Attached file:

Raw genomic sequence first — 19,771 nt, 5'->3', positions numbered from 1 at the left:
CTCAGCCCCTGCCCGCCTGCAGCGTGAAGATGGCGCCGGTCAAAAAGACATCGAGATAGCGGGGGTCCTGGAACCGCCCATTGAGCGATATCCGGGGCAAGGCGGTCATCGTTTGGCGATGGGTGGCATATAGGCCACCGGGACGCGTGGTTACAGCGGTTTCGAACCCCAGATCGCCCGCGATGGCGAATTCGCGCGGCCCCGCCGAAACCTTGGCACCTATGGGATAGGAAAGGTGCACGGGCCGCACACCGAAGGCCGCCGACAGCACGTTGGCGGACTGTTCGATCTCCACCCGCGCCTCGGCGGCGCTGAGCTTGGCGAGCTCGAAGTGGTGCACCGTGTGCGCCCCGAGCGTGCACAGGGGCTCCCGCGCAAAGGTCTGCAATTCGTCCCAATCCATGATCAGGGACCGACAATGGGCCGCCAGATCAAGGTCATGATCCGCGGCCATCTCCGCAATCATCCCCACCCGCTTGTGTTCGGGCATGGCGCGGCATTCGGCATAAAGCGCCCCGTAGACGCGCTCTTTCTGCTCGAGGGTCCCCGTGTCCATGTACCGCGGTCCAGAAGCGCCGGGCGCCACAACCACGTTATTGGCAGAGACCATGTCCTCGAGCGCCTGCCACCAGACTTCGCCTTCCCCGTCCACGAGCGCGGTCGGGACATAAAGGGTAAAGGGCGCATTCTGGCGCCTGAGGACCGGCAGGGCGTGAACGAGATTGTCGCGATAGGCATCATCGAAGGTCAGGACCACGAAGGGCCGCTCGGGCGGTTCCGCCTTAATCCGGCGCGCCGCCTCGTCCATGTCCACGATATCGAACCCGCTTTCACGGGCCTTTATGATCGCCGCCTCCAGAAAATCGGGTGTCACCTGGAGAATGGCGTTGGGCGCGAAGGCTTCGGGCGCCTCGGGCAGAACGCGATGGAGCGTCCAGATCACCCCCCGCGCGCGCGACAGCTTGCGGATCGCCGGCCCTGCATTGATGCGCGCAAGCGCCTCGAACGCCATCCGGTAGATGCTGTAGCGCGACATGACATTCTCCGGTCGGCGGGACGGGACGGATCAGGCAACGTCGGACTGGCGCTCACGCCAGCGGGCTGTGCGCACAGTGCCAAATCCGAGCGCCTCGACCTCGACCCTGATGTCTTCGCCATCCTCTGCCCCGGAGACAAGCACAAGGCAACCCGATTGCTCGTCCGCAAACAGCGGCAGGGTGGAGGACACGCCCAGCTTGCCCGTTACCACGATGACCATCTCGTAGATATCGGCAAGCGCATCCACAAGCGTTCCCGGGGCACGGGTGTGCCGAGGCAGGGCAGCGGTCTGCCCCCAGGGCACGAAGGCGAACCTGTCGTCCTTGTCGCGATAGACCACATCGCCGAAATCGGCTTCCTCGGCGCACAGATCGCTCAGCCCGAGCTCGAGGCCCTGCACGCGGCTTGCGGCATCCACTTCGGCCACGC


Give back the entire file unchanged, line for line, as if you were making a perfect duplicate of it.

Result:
Raw genomic sequence first — 19,771 nt, 5'->3', positions numbered from 1 at the left:
CTCAGCCCCTGCCCGCCTGCAGCGTGAAGATGGCGCCGGTCAAAAAGACATCGAGATAGCGGGGGTCCTGGAACCGCCCATTGAGCGATATCCGGGGCAAGGCGGTCATCGTTTGGCGATGGGTGGCATATAGGCCACCGGGACGCGTGGTTACAGCGGTTTCGAACCCCAGATCGCCCGCGATGGCGAATTCGCGCGGCCCCGCCGAAACCTTGGCACCTATGGGATAGGAAAGGTGCACGGGCCGCACACCGAAGGCCGCCGACAGCACGTTGGCGGACTGTTCGATCTCCACCCGCGCCTCGGCGGCGCTGAGCTTGGCGAGCTCGAAGTGGTGCACCGTGTGCGCCCCGAGCGTGCACAGGGGCTCCCGCGCAAAGGTCTGCAATTCGTCCCAATCCATGATCAGGGACCGACAATGGGCCGCCAGATCAAGGTCATGATCCGCGGCCATCTCCGCAATCATCCCCACCCGCTTGTGTTCGGGCATGGCGCGGCATTCGGCATAAAGCGCCCCGTAGACGCGCTCTTTCTGCTCGAGGGTCCCCGTGTCCATGTACCGCGGTCCAGAAGCGCCGGGCGCCACAACCACGTTATTGGCAGAGACCATGTCCTCGAGCGCCTGCCACCAGACTTCGCCTTCCCCGTCCACGAGCGCGGTCGGGACATAAAGGGTAAAGGGCGCATTCTGGCGCCTGAGGACCGGCAGGGCGTGAACGAGATTGTCGCGATAGGCATCATCGAAGGTCAGGACCACGAAGGGCCGCTCGGGCGGTTCCGCCTTAATCCGGCGCGCCGCCTCGTCCATGTCCACGATATCGAACCCGCTTTCACGGGCCTTTATGATCGCCGCCTCCAGAAAATCGGGTGTCACCTGGAGAATGGCGTTGGGCGCGAAGGCTTCGGGCGCCTCGGGCAGAACGCGATGGAGCGTCCAGATCACCCCCCGCGCGCGCGACAGCTTGCGGATCGCCGGCCCTGCATTGATGCGCGCAAGCGCCTCGAACGCCATCCGGTAGATGCTGTAGCGCGACATGACATTCTCCGGTCGGCGGGACGGGACGGATCAGGCAACGTCGGACTGGCGCTCACGCCAGCGGGCTGTGCGCACAGTGCCAAATCCGAGCGCCTCGACCTCGACCCTGATGTCTTCGCCATCCTCTGCCCCGGAGACAAGCACAAGGCAACCCGATTGCTCGTCCGCAAACAGCGGCAGGGTGGAGGACACGCCCAGCTTGCCCGTTACCACGATGACCATCTCGTAGATATCGGCAAGCGCATCCACAAGCGTTCCCGGGGCACGGGTGTGCCGAGGCAGGGCAGCGGTCTGCCCCCAGGGCACGAAGGCGAACCTGTCGTCCTTGTCGCGATAGACCACATCGCCGAAATCGGCTTCCTCGGCGCACAGATCGCTCAGCCCGAGCTCGAGGCCCTGCACGCGGCTTGCGGCATCCACTTCGGCCACGC